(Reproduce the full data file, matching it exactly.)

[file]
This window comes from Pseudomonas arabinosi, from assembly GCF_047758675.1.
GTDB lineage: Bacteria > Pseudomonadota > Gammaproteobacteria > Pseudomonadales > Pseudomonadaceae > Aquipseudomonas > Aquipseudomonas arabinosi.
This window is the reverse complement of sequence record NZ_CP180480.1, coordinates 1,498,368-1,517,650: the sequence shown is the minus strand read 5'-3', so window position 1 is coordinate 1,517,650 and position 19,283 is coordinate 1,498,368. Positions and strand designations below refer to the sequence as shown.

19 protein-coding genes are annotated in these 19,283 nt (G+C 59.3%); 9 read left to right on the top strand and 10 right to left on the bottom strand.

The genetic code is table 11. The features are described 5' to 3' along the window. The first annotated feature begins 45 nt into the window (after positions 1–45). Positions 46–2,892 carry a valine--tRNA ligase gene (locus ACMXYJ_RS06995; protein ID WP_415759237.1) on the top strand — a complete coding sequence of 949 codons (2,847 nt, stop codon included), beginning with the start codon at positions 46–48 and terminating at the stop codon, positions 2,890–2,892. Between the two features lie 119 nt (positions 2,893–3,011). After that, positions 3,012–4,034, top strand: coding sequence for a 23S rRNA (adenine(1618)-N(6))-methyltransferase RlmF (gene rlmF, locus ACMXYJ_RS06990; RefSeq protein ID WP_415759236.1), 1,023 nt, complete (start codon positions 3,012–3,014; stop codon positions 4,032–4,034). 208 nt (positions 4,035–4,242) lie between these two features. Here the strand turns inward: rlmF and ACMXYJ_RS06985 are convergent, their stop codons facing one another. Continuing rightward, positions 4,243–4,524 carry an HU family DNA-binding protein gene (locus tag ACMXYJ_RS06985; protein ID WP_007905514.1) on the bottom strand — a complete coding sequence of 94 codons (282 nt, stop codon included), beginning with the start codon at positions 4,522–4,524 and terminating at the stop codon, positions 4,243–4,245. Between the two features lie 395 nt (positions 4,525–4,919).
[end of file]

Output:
This window comes from Pseudomonas arabinosi, from assembly GCF_047758675.1.
GTDB lineage: Bacteria > Pseudomonadota > Gammaproteobacteria > Pseudomonadales > Pseudomonadaceae > Aquipseudomonas > Aquipseudomonas arabinosi.
This window is the reverse complement of sequence record NZ_CP180480.1, coordinates 1,498,368-1,517,650: the sequence shown is the minus strand read 5'-3', so window position 1 is coordinate 1,517,650 and position 19,283 is coordinate 1,498,368. Positions and strand designations below refer to the sequence as shown.

19 protein-coding genes are annotated in these 19,283 nt (G+C 59.3%); 9 read left to right on the top strand and 10 right to left on the bottom strand.

The genetic code is table 11. The features are described 5' to 3' along the window. The first annotated feature begins 45 nt into the window (after positions 1–45). Positions 46–2,892 carry a valine--tRNA ligase gene (locus ACMXYJ_RS06995; protein ID WP_415759237.1) on the top strand — a complete coding sequence of 949 codons (2,847 nt, stop codon included), beginning with the start codon at positions 46–48 and terminating at the stop codon, positions 2,890–2,892. Between the two features lie 119 nt (positions 2,893–3,011). After that, positions 3,012–4,034, top strand: coding sequence for a 23S rRNA (adenine(1618)-N(6))-methyltransferase RlmF (gene rlmF, locus ACMXYJ_RS06990; RefSeq protein ID WP_415759236.1), 1,023 nt, complete (start codon positions 3,012–3,014; stop codon positions 4,032–4,034). 208 nt (positions 4,035–4,242) lie between these two features. Here the strand turns inward: rlmF and ACMXYJ_RS06985 are convergent, their stop codons facing one another. Continuing rightward, positions 4,243–4,524 carry an HU family DNA-binding protein gene (locus tag ACMXYJ_RS06985; protein ID WP_007905514.1) on the bottom strand — a complete coding sequence of 94 codons (282 nt, stop codon included), beginning with the start codon at positions 4,522–4,524 and terminating at the stop codon, positions 4,243–4,245. Between the two features lie 395 nt (positions 4,525–4,919).